Co-authored by: Pate Campbell
The December Employment Report revealed a decline in the unemployment rate to 3.5% from 3.7% while 233K jobs were added to non-farm payrolls. Despite ongoing tightness in the labor market, average hourly earnings grew at 0.3%, slower than the rate in previous months. Lower hourly earnings growth not only has pass-through effects on inflation but could also signal that employers are less confident that excess demand, which the Fed is attempting to dampen, will last throughout the year. Simultaneously, December’s CPI data flashed signs of softening inflation, as falling energy and goods prices pulled the headline level down to 6.5% from 7.1% (year-over-year). While still well above the Fed’s desired 2% target, the 0.1% month-over-month deceleration was a welcome sign that rising rates may be finally sinking their teeth into the economy.
Together, these reports suggest that excess demand may be beginning to be constrained by higher interest rates. At the same time, a robust labor market continues to support consumer spending, which accounts for over two-thirds of GDP. While certainly not a pattern at this point, markets have taken these combined releases as a sign that the path to a ‘soft landing’ could still be viable. Additionally, readings of cooling inflation and slower wage growth have strengthened the argument for the Fed to increase rates in smaller 25 basis point (bp) increments at their upcoming meetings. The Fed has already lowered the size of their last interest rate increase to 50 bps from 75 bps to prevent an over tightening of financial conditions, mindful of past policy actions’ impact on economic data.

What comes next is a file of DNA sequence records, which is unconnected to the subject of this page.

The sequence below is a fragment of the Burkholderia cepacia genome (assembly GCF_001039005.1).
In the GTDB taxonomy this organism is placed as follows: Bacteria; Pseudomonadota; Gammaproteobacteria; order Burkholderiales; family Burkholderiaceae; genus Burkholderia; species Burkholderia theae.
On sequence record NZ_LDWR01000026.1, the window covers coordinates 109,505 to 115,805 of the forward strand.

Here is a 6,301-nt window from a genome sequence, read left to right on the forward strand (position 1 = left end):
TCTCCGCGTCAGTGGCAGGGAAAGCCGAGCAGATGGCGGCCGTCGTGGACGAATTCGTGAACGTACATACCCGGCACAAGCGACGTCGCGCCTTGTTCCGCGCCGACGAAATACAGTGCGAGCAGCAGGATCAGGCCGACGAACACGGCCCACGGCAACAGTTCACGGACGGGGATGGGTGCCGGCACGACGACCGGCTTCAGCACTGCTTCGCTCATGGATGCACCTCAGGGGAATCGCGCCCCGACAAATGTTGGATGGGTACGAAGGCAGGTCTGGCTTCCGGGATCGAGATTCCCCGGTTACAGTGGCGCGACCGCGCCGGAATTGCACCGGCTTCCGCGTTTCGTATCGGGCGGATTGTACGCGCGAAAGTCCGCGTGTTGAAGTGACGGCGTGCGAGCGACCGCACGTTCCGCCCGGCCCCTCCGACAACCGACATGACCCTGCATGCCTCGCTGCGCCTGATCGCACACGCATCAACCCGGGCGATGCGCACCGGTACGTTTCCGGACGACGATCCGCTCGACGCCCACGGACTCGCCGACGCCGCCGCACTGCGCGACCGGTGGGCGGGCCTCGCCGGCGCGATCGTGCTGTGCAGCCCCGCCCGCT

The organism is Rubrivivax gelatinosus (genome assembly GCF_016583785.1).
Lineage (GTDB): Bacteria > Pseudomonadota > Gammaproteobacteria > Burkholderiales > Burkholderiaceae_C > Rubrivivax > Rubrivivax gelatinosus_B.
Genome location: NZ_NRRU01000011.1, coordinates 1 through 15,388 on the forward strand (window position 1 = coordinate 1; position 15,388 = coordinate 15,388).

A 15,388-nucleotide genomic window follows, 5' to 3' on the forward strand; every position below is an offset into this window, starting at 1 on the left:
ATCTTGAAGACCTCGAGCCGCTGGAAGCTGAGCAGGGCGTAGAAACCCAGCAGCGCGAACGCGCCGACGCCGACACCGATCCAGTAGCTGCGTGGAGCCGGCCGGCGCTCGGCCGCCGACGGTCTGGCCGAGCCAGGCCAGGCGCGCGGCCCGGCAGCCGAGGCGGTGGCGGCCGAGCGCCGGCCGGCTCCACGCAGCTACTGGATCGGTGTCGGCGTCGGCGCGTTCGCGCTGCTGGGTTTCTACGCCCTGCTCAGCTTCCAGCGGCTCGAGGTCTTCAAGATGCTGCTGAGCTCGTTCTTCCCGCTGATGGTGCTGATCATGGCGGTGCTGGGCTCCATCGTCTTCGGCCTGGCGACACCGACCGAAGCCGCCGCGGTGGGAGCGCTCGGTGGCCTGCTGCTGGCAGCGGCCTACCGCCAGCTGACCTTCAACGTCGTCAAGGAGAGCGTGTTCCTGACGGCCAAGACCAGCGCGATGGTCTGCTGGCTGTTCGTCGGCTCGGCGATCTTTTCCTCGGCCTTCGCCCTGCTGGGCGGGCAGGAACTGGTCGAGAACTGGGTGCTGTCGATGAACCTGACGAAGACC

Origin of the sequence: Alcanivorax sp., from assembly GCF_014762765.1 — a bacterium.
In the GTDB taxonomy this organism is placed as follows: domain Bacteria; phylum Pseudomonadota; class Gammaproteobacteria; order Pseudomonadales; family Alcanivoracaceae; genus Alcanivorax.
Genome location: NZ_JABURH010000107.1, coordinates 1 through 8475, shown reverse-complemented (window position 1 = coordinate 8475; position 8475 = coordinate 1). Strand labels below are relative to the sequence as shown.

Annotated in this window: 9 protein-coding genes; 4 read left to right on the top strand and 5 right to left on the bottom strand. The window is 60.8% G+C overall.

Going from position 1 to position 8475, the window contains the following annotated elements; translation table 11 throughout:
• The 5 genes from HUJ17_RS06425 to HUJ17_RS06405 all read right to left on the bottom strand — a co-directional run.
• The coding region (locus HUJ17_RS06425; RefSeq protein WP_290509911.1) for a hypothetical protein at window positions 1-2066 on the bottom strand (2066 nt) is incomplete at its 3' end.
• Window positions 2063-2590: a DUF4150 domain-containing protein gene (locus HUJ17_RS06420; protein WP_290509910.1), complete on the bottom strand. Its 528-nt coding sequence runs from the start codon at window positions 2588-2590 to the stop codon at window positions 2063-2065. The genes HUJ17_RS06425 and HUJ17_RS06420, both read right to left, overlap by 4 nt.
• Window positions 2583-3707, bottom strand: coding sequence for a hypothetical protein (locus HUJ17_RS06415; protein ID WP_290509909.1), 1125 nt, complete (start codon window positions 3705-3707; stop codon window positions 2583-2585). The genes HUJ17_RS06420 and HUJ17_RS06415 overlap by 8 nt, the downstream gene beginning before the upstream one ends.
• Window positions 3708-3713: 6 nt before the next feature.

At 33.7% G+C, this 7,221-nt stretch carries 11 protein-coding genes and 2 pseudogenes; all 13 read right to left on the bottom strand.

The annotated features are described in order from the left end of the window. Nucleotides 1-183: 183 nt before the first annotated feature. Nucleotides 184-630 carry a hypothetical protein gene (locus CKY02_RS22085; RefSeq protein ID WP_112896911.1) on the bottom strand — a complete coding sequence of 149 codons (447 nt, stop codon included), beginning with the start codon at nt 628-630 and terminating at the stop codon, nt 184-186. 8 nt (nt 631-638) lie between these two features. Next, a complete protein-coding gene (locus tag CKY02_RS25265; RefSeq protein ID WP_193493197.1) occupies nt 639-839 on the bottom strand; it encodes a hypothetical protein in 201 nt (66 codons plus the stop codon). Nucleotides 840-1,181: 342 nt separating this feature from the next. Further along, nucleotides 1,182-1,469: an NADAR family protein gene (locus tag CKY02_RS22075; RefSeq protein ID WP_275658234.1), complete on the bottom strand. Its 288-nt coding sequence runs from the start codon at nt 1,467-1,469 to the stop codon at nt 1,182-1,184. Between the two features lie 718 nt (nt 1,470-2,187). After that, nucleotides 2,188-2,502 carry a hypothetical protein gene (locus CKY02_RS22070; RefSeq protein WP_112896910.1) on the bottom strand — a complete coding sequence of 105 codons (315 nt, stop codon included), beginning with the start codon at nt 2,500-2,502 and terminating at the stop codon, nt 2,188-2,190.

The economic developments mentioned above have resulted in the market forecasting a more dovish Fed to start the year. Futures contracts currently expect a 25 bp hike at the Fed’s next meeting on February 1st, having previously estimated a one third chance that the Fed would increase rates 50 bps. Additionally, projections for the terminal rate have declined from 4.97% at the end of December to 4.90% as of January 17th.
The impact has been even greater on longer rates. The 2-Year Treasury yield has declined about 60 bps from its November high point to 4.10% as of January 18th. It’s become increasingly clear that the market sees rates declining in the last half of 2023, in direct conflict with the Fed’s current guidance that it plans to hold short rates at a restrictive level through the end of the year and into 2024.
This information was prepared by Capital Advisors Group, Inc. from outside sources which we believe to be reliable. However, we make no representations as to its accuracy or completeness. The economic statistics presented in this report are subject to revision by the agencies that issue them.